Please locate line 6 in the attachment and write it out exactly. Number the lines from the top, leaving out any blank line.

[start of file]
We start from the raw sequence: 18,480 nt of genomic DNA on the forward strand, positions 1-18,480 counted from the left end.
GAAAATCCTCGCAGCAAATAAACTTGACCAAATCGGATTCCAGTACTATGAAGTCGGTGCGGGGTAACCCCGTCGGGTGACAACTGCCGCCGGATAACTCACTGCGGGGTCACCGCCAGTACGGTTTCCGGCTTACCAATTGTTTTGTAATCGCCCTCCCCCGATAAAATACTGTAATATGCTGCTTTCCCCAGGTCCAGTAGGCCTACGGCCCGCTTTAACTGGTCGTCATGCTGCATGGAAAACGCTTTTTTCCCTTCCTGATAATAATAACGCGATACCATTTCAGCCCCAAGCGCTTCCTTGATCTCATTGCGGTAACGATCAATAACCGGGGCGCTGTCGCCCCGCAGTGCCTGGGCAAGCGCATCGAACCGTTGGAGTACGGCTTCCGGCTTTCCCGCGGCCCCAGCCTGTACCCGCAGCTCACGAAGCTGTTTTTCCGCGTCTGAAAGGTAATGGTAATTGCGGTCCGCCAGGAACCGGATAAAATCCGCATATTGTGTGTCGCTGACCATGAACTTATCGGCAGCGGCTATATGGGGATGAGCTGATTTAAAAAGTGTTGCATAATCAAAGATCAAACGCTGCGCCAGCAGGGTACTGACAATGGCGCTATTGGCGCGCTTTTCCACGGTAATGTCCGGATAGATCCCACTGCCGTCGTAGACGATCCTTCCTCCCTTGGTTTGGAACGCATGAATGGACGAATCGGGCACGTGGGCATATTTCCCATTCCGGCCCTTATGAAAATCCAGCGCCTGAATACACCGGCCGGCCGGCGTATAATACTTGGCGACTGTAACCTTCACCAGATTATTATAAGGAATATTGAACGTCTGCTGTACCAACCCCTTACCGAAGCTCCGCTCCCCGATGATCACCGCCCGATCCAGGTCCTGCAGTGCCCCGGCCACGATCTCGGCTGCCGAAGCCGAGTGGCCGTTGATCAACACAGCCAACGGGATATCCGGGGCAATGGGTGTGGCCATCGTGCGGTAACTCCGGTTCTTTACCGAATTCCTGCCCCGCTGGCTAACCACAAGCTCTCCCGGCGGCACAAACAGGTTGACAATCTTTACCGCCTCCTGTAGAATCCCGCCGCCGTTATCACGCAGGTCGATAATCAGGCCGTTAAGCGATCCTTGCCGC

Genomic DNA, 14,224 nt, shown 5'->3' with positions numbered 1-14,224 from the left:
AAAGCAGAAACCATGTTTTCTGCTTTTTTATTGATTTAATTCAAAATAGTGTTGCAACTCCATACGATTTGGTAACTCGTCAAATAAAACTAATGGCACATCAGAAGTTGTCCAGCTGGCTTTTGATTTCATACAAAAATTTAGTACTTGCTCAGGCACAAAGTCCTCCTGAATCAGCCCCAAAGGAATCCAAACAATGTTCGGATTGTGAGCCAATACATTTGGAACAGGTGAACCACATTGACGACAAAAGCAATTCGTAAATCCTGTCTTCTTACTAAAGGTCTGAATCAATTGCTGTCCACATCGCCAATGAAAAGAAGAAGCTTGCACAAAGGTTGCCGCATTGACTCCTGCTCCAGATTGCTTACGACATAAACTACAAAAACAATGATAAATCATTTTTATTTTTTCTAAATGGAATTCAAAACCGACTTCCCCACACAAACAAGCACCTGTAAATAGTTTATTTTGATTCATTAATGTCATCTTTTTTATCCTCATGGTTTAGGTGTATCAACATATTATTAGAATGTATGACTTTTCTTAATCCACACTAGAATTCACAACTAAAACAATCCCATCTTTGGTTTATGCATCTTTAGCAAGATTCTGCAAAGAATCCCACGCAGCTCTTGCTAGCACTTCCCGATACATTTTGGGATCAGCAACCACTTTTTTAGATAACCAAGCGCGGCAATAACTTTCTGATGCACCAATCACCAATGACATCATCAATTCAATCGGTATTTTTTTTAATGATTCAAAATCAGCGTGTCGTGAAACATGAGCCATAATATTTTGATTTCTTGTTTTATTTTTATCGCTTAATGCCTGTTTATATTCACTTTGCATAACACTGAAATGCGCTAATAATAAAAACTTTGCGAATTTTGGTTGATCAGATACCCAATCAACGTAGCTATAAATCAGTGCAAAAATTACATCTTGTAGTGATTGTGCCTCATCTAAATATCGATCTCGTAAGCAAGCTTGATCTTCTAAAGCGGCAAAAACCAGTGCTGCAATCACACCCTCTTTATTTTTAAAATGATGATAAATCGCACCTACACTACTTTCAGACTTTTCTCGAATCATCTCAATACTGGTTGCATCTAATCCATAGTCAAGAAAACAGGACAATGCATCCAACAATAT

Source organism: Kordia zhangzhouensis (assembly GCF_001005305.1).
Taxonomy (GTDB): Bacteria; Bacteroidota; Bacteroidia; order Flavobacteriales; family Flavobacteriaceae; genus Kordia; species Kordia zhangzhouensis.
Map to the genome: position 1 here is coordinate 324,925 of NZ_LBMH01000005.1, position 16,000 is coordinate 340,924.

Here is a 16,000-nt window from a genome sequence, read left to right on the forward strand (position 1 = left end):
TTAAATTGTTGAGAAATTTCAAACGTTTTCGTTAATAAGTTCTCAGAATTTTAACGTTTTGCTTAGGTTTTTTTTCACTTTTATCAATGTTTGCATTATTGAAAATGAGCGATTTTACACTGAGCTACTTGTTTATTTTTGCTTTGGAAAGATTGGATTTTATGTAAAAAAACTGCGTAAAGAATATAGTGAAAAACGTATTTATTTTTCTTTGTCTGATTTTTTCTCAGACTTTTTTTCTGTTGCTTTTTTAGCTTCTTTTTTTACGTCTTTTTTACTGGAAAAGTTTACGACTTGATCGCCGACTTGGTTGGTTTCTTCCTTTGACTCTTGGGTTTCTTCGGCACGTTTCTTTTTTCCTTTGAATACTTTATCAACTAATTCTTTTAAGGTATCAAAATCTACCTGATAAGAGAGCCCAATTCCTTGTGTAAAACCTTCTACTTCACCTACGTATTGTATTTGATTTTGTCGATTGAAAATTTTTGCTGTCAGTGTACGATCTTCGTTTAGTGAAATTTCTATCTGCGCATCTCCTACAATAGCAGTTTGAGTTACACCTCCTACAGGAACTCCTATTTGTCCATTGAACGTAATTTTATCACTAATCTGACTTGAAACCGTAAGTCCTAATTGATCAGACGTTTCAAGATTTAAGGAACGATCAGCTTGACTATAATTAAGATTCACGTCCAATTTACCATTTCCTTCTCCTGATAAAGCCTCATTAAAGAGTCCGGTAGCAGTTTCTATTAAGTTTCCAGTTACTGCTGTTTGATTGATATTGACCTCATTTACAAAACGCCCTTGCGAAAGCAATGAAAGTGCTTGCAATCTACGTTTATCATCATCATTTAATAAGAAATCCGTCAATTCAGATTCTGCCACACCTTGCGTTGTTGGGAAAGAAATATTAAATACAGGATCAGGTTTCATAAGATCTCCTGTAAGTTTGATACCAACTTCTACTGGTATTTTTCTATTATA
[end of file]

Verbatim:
Taxonomy (GTDB): Bacteria; Bacteroidota; Bacteroidia; order Flavobacteriales; family Flavobacteriaceae; genus Kordia; species Kordia zhangzhouensis.